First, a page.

Washington, DC (PRWEB) December 21, 2009
Colombo's long-time oppression of the Tamils is the disease, and the human rights violations that concern the EU are just a symptom, said Tamils for Obama in a letter to the EU's European Commission and the European Parliament's members. Unless the disease is cured--which means establishing a safe place for the Sri Lankan Tamils--the symptom will keep on recurring, the Tamil group said.
A spokesman for Tamils for Obama explained "We used this medical metaphor to try to clarify the situation to the European Union. You don't need to be a doctor to know that unless you can cure the disease, the symptoms are not going to go away, at least not for the long term. The disease here is the Colombo government's oppression of its Sri Lankan Tamil minority, which began almost as soon as the British left in 1948. The human rights violations of the Sri Lankan government are just a visible result of this underlying cause.
The EU's European Commission is currently reconsidering Sri Lanka's status in the EU's GSP Plus program, a tariff abatement that saves the Sri Lankan clothing industry hundreds of millions of dollars a year. The European Commission has decided to suspend Sri Lanka's preferential trade status following a probe criticizing the island's human rights record, Agence France-Presse reported recently.
"Textiles and garments are one of Sri Lanka's biggest export earners, maybe the biggest. So this is something that gets the attention of both Sri Lanka and the European Union," said the Tamils for Obama spokesman. "We want the EU to understand that these human rights violations by Sri Lanka are a recurring symptom. They aren't going to disappear unless some effort is made to treat the disease that causes them, and the disease in this case is Sri Lanka's abuse of its Tamil minority.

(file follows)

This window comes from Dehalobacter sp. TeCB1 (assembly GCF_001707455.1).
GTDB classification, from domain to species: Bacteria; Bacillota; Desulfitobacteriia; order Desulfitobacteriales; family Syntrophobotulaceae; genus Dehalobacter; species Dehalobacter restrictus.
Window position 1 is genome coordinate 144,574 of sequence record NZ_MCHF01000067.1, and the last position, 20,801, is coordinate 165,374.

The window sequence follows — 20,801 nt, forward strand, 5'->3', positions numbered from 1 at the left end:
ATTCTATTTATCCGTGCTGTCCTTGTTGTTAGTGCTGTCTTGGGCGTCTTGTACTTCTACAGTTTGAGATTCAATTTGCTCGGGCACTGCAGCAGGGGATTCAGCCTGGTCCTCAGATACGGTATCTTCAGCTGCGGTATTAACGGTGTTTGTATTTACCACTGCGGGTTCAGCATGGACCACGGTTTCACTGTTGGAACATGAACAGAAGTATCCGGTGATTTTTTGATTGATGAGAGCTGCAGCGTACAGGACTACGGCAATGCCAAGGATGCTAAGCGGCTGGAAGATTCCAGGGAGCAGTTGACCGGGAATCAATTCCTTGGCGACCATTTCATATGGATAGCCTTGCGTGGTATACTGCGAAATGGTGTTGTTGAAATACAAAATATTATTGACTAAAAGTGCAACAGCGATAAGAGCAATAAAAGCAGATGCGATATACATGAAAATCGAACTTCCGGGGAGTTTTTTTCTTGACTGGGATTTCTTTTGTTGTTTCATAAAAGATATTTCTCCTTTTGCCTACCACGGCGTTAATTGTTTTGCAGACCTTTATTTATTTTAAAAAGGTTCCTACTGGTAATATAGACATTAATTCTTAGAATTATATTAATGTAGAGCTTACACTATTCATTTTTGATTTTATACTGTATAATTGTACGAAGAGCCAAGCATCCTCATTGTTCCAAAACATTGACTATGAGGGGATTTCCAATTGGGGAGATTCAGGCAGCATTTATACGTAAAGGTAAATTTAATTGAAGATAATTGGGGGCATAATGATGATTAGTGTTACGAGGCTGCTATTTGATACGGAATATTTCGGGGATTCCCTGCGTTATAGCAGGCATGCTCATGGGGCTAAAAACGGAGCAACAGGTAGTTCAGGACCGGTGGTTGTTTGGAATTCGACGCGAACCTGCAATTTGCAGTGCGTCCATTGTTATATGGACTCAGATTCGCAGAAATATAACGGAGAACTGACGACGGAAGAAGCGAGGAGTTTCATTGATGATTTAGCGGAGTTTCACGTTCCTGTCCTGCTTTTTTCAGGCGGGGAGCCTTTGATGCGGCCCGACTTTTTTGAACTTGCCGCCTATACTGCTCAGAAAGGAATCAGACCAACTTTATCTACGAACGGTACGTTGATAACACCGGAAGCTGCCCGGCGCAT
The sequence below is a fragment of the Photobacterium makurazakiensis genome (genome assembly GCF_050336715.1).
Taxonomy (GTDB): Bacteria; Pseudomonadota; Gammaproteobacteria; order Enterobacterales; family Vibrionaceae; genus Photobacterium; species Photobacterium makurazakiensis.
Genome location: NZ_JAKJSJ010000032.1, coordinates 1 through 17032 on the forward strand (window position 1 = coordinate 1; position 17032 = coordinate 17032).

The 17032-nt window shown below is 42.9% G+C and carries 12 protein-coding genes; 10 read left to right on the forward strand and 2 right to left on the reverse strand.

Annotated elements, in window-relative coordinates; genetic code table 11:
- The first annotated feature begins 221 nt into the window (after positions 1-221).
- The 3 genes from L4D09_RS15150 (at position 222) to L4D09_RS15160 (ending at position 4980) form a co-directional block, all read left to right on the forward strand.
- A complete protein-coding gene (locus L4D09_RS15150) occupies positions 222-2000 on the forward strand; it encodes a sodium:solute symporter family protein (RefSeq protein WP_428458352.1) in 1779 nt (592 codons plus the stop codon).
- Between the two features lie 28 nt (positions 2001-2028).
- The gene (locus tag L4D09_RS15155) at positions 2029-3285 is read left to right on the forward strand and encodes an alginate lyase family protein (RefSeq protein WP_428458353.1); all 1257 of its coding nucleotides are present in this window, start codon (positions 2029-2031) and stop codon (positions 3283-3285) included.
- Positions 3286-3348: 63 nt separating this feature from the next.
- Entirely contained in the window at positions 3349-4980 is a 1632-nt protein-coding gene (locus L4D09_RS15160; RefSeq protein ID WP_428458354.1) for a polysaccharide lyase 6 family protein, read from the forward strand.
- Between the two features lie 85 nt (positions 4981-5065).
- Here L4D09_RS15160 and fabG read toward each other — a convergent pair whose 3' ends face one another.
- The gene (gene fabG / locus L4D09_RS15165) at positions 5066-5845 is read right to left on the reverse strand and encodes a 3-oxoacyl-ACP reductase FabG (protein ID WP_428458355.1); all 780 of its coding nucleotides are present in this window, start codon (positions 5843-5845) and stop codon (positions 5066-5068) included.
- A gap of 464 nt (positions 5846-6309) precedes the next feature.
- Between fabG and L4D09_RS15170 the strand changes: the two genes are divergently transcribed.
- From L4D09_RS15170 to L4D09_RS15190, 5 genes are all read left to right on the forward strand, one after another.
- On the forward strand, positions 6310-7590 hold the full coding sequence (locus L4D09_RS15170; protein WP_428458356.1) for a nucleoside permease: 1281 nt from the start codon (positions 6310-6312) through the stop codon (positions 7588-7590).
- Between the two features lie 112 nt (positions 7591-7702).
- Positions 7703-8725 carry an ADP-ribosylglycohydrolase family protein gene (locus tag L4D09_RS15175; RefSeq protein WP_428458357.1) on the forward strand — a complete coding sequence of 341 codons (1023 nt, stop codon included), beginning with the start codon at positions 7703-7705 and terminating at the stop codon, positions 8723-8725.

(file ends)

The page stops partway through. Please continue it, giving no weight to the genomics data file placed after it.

"We suggested that a good beginning in curing this disease will be to create a safe home for Sri Lanka's minorities. We told the Europeans that 'no other solution will work for very long. We suggest that the international community should ask Sri Lankan Tamils what they want. A referendum would be a good first step.'
"We also suggested that 'The example of Bosnia, in which European Countries acted to rescue Bosnian Muslims from their Serb oppressors, is instructive,' said the spokesman for Tamils for Obama.
To read the entire letter go to: http://www.Tamilsforobama.com/letters/gspplus-2.html
Tamils are an ethnic group living mainly in the northeast of Sri Lanka and southern India. During the final weeks of the recent civil war, the Sri Lankan government killed about 1,000 Tamil civilians per day, according to the United Nations, and about 30,000 in 2009. Tamils are a minority population in Sri Lanka, and have borne the brunt of a civil war they regard as genocide. One-third of the Tamil population has fled the island and formed a substantial diaspora overseas. Tamils for Obama is comprised of Tamils who have settled in the U.S. or who were born in the U.S.
To contact the group, call at (617) 765- 4394 and speak to, or leave a message for, the Communication Director, Tamils for Obama.